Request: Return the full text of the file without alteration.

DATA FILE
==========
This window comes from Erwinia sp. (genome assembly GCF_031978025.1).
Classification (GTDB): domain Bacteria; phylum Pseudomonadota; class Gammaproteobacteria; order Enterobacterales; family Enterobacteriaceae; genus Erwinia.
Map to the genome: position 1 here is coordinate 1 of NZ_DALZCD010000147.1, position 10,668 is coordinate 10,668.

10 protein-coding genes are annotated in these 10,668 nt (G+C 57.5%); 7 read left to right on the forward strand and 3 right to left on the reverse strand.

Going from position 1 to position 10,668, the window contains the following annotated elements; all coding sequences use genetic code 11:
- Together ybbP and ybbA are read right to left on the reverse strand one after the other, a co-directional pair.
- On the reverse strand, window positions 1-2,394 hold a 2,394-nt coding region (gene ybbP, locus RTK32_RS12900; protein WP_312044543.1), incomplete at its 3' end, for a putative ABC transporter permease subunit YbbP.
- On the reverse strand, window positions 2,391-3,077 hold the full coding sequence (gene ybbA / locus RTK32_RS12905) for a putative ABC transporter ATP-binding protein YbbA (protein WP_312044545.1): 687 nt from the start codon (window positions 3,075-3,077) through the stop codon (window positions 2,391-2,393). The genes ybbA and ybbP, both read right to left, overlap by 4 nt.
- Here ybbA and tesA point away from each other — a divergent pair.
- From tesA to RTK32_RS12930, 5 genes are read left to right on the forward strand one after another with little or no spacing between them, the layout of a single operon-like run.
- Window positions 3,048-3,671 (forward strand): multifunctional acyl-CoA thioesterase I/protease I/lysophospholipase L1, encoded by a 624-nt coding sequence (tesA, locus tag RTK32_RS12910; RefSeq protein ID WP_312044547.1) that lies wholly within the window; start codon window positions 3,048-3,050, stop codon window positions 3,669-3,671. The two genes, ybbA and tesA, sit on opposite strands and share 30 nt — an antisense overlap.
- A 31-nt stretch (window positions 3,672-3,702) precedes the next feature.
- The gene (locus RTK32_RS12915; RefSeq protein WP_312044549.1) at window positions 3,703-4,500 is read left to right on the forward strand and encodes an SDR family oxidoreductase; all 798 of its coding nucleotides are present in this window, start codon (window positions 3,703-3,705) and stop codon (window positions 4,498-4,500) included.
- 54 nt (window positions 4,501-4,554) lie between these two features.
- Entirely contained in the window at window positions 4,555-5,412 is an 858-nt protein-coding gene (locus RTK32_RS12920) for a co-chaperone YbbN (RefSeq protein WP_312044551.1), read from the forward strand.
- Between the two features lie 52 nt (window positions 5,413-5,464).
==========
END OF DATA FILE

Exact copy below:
This window comes from Erwinia sp. (genome assembly GCF_031978025.1).
Classification (GTDB): domain Bacteria; phylum Pseudomonadota; class Gammaproteobacteria; order Enterobacterales; family Enterobacteriaceae; genus Erwinia.
Map to the genome: position 1 here is coordinate 1 of NZ_DALZCD010000147.1, position 10,668 is coordinate 10,668.

10 protein-coding genes are annotated in these 10,668 nt (G+C 57.5%); 7 read left to right on the forward strand and 3 right to left on the reverse strand.

Going from position 1 to position 10,668, the window contains the following annotated elements; all coding sequences use genetic code 11:
- Together ybbP and ybbA are read right to left on the reverse strand one after the other, a co-directional pair.
- On the reverse strand, window positions 1-2,394 hold a 2,394-nt coding region (gene ybbP, locus RTK32_RS12900; protein WP_312044543.1), incomplete at its 3' end, for a putative ABC transporter permease subunit YbbP.
- On the reverse strand, window positions 2,391-3,077 hold the full coding sequence (gene ybbA / locus RTK32_RS12905) for a putative ABC transporter ATP-binding protein YbbA (protein WP_312044545.1): 687 nt from the start codon (window positions 3,075-3,077) through the stop codon (window positions 2,391-2,393). The genes ybbA and ybbP, both read right to left, overlap by 4 nt.
- Here ybbA and tesA point away from each other — a divergent pair.
- From tesA to RTK32_RS12930, 5 genes are read left to right on the forward strand one after another with little or no spacing between them, the layout of a single operon-like run.
- Window positions 3,048-3,671 (forward strand): multifunctional acyl-CoA thioesterase I/protease I/lysophospholipase L1, encoded by a 624-nt coding sequence (tesA, locus tag RTK32_RS12910; RefSeq protein ID WP_312044547.1) that lies wholly within the window; start codon window positions 3,048-3,050, stop codon window positions 3,669-3,671. The two genes, ybbA and tesA, sit on opposite strands and share 30 nt — an antisense overlap.
- A 31-nt stretch (window positions 3,672-3,702) precedes the next feature.
- The gene (locus RTK32_RS12915; RefSeq protein WP_312044549.1) at window positions 3,703-4,500 is read left to right on the forward strand and encodes an SDR family oxidoreductase; all 798 of its coding nucleotides are present in this window, start codon (window positions 3,703-3,705) and stop codon (window positions 4,498-4,500) included.
- 54 nt (window positions 4,501-4,554) lie between these two features.
- Entirely contained in the window at window positions 4,555-5,412 is an 858-nt protein-coding gene (locus RTK32_RS12920) for a co-chaperone YbbN (RefSeq protein WP_312044551.1), read from the forward strand.
- Between the two features lie 52 nt (window positions 5,413-5,464).